We are at the end of my extended series on System preferences: closing with a look at Time Machine.
The preference panel for this feature displays the icon with the preference name prominently displayed to the left. Below the icon is an ON/Off switch. In its original setup condition, the main panel has a Time Machine hard disk icon in the centre with a button below marked, "Choose Backup Disk." At the bottom is a check box for display of the icon in the menu bar: this additional icon provides other controls when active. The icon also appears in the Dock. When no disk is connected or Time Machine not set up, a panel appears when this icon is pressed, warning of this and linking to the preferences.
When the "Choose" button is pressed, there are a number of options. Any usable disk connected is recognised and may be selected by highlighting it and selecting the "Use for Backup" button below. More than one disk may be selected if the computer is used in different locations, but backups will not, of course, be identical. A second button enables a user to set up Time Capsule, the Apple Airport plus hard disk that is available in 500GB and 1TB sizes. Pressing that button links to the Airport setup utility.
Once configured the system recognises that a disk is available and the main part of the panel changes. The icon is moved to the left and details of the disk are displayed: Name, Available (disk space), Oldest Backup, Latest Backup and Next backup.
The Oldest Backup will change as the disk becomes filled and weekly backups will be deleted. The Latest refers to the last time the disk was backed up. Next displays the time when the next backup is scheduled. If a disk is not connected, the panel displays, "When Disk is Connected."
The first backup takes a long time. If there is more than one partition on the external disk, the transfer may be slowed if Spotlight indexes the others. Spotlight preferences can be used to drag the partition icon to the "Privacy" panel and Indexing will stop.
Whenever the disk is connected, the entire system will be backed up every hour, every day and every week. That does not mean a total (clone) backup each time as the FSEvents file records any changes and Time Machine only uses those. When a disk is not connected, Time Machine is dormant. The "Next Backup" section changes to a solid progress bar when a backup is taking place, although sometimes there will be a striped bar showing, "Preparing." This may be for a long time if there has been a problem or a gap in backing up: patience is the key here.
To force a backup, we can use the Backup Now item in the Dock or the menu bar icon menu. If a backup fails, this information appears in red, with the letter i in a red circle alongside. The "i" can be clicked to reveal more information about the problem.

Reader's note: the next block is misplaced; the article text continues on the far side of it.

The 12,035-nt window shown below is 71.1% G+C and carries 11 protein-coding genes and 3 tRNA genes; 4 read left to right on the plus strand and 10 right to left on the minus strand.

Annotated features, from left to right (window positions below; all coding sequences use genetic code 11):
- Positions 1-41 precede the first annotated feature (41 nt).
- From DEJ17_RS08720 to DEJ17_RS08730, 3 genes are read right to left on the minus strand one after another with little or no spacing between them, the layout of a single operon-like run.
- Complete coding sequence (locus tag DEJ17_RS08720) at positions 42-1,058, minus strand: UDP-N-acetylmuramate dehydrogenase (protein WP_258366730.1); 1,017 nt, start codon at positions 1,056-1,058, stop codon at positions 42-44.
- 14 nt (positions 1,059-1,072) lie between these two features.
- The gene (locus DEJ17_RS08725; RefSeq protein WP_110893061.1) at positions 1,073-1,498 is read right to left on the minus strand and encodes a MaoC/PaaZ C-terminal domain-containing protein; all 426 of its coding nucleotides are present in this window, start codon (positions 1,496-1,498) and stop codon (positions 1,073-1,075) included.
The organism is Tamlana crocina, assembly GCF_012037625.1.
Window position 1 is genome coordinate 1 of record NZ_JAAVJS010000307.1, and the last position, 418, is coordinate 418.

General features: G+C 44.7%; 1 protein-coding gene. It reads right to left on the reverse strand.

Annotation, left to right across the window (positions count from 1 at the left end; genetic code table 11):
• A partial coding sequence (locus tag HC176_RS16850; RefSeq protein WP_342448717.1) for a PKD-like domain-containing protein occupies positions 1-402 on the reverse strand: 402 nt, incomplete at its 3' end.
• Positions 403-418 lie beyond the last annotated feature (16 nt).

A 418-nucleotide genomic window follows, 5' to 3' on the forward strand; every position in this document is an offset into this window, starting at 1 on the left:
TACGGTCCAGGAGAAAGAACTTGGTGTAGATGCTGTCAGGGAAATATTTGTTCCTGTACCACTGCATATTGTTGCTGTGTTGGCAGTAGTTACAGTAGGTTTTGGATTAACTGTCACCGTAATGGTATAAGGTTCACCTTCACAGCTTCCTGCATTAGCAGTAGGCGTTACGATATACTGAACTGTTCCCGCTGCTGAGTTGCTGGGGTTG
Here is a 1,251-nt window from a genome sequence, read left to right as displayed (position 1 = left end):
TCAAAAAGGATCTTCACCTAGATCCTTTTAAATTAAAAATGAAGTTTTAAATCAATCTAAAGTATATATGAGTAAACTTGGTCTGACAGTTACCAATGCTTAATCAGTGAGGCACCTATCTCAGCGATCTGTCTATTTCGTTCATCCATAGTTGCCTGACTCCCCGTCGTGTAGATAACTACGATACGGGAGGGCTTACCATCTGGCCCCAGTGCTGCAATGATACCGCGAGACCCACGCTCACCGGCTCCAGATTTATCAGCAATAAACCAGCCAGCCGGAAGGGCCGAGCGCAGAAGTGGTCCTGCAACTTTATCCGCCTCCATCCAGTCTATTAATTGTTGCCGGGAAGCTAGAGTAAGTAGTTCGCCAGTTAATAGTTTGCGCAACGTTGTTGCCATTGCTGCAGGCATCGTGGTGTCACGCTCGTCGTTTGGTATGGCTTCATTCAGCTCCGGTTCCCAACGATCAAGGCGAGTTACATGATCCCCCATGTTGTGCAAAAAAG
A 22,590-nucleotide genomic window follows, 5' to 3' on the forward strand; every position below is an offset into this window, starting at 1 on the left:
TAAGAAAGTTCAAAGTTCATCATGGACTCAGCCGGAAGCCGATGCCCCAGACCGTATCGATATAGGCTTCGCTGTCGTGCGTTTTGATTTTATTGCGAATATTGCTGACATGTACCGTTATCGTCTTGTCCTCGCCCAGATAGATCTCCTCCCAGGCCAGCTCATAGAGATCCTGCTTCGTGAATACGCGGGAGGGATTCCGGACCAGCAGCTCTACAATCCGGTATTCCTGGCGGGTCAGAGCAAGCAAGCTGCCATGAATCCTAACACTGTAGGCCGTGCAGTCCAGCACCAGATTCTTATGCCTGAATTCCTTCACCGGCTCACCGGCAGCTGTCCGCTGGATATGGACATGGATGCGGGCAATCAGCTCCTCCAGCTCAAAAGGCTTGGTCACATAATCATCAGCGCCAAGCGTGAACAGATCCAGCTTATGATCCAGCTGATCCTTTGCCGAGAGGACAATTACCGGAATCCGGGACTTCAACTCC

The panel also has two buttons which open further panels: Change Disk and Options. The Change Disk panel can be used to add another disk when one is full and is almost identical to the original "Choose" panel when Time Machine is first set up, including the Set Up Time Machine button.
The Options panel reveals locations which are excluded. For reasons connected to the way its library is constructed we should avoid performing backups or restores while Aperture is running. The plus (+) icon adds other disks or folders to be excluded from backup. Additionally, a check box allows backups to occur when the battery is used. This was not possible when Time Machine first appeared. A last check box confirms that the user is to be warned if an older backup is to be deleted.
Using Time Machine it is possible to totally restore the computer (or install the configuration onto another). We would start from the install DVD and once past the language screen, go to utilities menu and choose "restore system from backup" then follow the instructions. The full restore may take an hour or more.
I have now examined all of the System Preferences that are used in OS X, 10.5 Leopard except QuickTime. Keyboard & Mouse and Universal Access have been covered in other forms in the past in the eXtensions columns. I have now collated all of these System Preferences outlines and brought them together as a downloadable resource. I have updated where necessary and added other information including that section on QuickTime. I have also added some links.
The original web-based texts were converted to downloadable PDF files using the Print menu and "Print as PDF" in Safari. There are four files as this will make it easier for those with slower internet connections to download and they are in alphabetical order. These are now available from my website.